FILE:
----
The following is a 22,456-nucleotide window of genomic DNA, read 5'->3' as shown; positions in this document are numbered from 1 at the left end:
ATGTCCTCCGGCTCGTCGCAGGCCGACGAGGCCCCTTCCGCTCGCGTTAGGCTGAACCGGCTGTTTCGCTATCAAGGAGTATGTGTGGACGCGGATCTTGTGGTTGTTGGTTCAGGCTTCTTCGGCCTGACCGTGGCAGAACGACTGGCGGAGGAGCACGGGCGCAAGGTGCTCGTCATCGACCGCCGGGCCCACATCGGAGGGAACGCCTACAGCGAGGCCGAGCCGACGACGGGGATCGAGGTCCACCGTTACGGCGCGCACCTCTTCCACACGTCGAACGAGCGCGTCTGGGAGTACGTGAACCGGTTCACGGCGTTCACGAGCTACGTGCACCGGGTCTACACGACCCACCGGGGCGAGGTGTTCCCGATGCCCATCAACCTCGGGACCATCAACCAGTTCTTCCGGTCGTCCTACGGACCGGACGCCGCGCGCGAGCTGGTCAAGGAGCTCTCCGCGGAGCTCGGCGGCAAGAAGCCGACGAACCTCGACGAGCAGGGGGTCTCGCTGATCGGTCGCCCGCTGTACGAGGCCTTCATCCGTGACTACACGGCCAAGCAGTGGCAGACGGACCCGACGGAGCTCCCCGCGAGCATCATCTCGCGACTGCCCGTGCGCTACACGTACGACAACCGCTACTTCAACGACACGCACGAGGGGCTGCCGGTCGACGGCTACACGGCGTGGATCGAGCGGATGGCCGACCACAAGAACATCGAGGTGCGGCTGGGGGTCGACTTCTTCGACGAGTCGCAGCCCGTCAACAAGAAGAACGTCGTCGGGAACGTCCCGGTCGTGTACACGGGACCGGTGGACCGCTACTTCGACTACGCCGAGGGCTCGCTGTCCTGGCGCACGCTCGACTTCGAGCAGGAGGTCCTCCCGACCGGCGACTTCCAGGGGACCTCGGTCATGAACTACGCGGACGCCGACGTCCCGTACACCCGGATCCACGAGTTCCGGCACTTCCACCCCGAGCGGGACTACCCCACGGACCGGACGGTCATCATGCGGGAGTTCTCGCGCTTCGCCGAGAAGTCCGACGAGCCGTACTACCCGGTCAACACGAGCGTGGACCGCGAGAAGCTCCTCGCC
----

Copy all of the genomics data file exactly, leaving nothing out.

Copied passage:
The following is a 22,456-nucleotide window of genomic DNA, read 5'->3' as shown; positions in this document are numbered from 1 at the left end:
ATGTCCTCCGGCTCGTCGCAGGCCGACGAGGCCCCTTCCGCTCGCGTTAGGCTGAACCGGCTGTTTCGCTATCAAGGAGTATGTGTGGACGCGGATCTTGTGGTTGTTGGTTCAGGCTTCTTCGGCCTGACCGTGGCAGAACGACTGGCGGAGGAGCACGGGCGCAAGGTGCTCGTCATCGACCGCCGGGCCCACATCGGAGGGAACGCCTACAGCGAGGCCGAGCCGACGACGGGGATCGAGGTCCACCGTTACGGCGCGCACCTCTTCCACACGTCGAACGAGCGCGTCTGGGAGTACGTGAACCGGTTCACGGCGTTCACGAGCTACGTGCACCGGGTCTACACGACCCACCGGGGCGAGGTGTTCCCGATGCCCATCAACCTCGGGACCATCAACCAGTTCTTCCGGTCGTCCTACGGACCGGACGCCGCGCGCGAGCTGGTCAAGGAGCTCTCCGCGGAGCTCGGCGGCAAGAAGCCGACGAACCTCGACGAGCAGGGGGTCTCGCTGATCGGTCGCCCGCTGTACGAGGCCTTCATCCGTGACTACACGGCCAAGCAGTGGCAGACGGACCCGACGGAGCTCCCCGCGAGCATCATCTCGCGACTGCCCGTGCGCTACACGTACGACAACCGCTACTTCAACGACACGCACGAGGGGCTGCCGGTCGACGGCTACACGGCGTGGATCGAGCGGATGGCCGACCACAAGAACATCGAGGTGCGGCTGGGGGTCGACTTCTTCGACGAGTCGCAGCCCGTCAACAAGAAGAACGTCGTCGGGAACGTCCCGGTCGTGTACACGGGACCGGTGGACCGCTACTTCGACTACGCCGAGGGCTCGCTGTCCTGGCGCACGCTCGACTTCGAGCAGGAGGTCCTCCCGACCGGCGACTTCCAGGGGACCTCGGTCATGAACTACGCGGACGCCGACGTCCCGTACACCCGGATCCACGAGTTCCGGCACTTCCACCCCGAGCGGGACTACCCCACGGACCGGACGGTCATCATGCGGGAGTTCTCGCGCTTCGCCGAGAAGTCCGACGAGCCGTACTACCCGGTCAACACGAGCGTGGACCGCGAGAAGCTCCTCGCC